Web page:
And we cried together in the car. And then I could say, “Son, here’s what you need to understand. There is more to life than right now. And I don’t have a quick, easy answer about John. I don’t understand. But I can tell you it’s a fallen world and in a fallen world, good, godly people get cancer. And it’s a hard world. And it’s an unfair world. But listen, son, God is good and God is in control. And we just have a window of opportunity where we hurt and we grieve and we choose how we will respond to suffering.”

And I will just tell you, that was one of the most profound, teachable moments I have ever had with my son. Those whom you love, how will they respond to suffering? Because they are going to get it, right? Someone is going to walk out on them, someone is going to betray them, someone is going to talk about them, someone is going to steal their money, someone is going to talk about them in church, right? Some of them are going to get cancer. Some drunk driver is going to go left of center. Some of them are going to have a kid that dies prematurely.

So are they prepared? In your spiritual will, do you have, phase number one, I will teach them to suffer well?

Now, I am going to give some really practical ways about how to do that, but before I do, I want to ask you a question: how do you respond to suffering?

How do you respond to injustice? How are you responding to some things your ex-mate has done to you? How have you responded to losing your retirement? How have you responded to the false accusations that were made about you at work or at church? How have you responded to a physical infirmity that just seems unfair and no matter what you do, you just can’t get your health back?

Because here’s the deal, here’s how life works: a disciple is not above his teacher. And when a disciple is fully trained, Luke 6:40, he will be just like his teacher.

And I would like to say that the way you do this is you write: “Learn to suffer well,” I went to this seminar and here are the notes and here’s how it works. But I’ve got news for you. You know how they are going to respond to their suffering? The way they watch you. You cannot impart what you do not possess.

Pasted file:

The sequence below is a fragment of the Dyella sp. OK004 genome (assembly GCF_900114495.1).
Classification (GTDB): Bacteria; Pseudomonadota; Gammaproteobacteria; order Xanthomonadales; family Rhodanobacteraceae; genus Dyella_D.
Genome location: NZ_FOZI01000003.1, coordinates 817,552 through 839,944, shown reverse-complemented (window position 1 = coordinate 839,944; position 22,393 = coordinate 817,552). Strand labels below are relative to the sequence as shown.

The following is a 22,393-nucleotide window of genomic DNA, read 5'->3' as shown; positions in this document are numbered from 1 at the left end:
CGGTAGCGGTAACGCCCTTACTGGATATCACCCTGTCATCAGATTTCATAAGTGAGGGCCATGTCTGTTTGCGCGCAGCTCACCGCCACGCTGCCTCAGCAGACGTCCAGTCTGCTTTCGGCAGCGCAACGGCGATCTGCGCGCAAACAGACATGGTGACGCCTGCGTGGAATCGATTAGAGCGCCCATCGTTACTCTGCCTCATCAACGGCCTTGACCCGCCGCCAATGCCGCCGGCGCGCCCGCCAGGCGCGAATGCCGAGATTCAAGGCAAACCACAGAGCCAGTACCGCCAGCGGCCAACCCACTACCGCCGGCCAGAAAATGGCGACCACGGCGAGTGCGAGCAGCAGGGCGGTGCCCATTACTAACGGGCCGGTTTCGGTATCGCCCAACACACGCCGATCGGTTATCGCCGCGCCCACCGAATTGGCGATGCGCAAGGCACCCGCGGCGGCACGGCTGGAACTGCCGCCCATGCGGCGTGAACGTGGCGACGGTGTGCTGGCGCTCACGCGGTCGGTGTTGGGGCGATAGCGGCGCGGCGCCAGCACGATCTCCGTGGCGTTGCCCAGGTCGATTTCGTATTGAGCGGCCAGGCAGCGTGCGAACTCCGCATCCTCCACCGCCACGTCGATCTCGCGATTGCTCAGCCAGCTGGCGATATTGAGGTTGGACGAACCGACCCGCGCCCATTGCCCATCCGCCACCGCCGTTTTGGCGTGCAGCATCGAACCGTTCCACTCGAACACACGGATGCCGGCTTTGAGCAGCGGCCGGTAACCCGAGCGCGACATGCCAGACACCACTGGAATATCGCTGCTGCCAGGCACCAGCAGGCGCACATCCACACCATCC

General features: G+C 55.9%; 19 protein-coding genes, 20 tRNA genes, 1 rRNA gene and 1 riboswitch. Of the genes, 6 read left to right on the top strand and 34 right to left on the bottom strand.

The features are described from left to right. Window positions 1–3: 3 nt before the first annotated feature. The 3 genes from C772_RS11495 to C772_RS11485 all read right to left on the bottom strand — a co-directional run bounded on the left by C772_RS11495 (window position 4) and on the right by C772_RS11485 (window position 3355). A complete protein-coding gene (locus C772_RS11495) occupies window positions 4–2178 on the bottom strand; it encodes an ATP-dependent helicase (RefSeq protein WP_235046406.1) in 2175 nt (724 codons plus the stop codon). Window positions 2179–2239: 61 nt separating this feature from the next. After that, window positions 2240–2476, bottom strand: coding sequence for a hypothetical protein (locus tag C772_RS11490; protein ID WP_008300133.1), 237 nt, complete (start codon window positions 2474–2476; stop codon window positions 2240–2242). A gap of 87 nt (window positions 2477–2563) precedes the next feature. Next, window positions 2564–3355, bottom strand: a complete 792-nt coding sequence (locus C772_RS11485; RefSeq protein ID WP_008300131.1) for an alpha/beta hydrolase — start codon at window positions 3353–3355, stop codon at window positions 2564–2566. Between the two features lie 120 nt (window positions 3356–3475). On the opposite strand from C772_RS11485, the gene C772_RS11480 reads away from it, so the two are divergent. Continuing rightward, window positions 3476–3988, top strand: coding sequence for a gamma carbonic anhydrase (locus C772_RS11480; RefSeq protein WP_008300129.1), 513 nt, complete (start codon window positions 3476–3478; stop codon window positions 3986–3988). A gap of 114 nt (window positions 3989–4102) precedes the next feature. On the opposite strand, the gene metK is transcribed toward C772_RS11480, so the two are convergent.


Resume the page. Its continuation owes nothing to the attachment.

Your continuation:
Modeling everything we are going to talk about will be the most powerful means of communication, because far more is caught than is ever taught. And so I have asked myself, So, when I am suffering, do I blame others? Do I whine? Am I the topic of conversations? “I’m a victim, it’s difficult, he ran out on me, this guy did this to me, I can’t believe this, it’s Hollywood’s fault, it’s education’s fault, it’s the president’s fault, it’s Congress’s fault, well now it’s the Supreme Court’s fault. Whine, whine, whine, victim, victim, victim. Is that how you respond?

Or is denial? I’m just not going to think about this. I’m not going to talk about this. I’m just going to bury it. Or is it anger? Bitterness? Lashing out? Or is it guilt? You know how some people respond to suffering? I know I did something terrible. I’m the most terrible person in the world. It’s all my fault.

There is the whole cosmos, but it’s really all your fault. And then you live with this guilt and then you pass that on and your kids or disciples or grandkids or friends, they suffer in the way they watch you.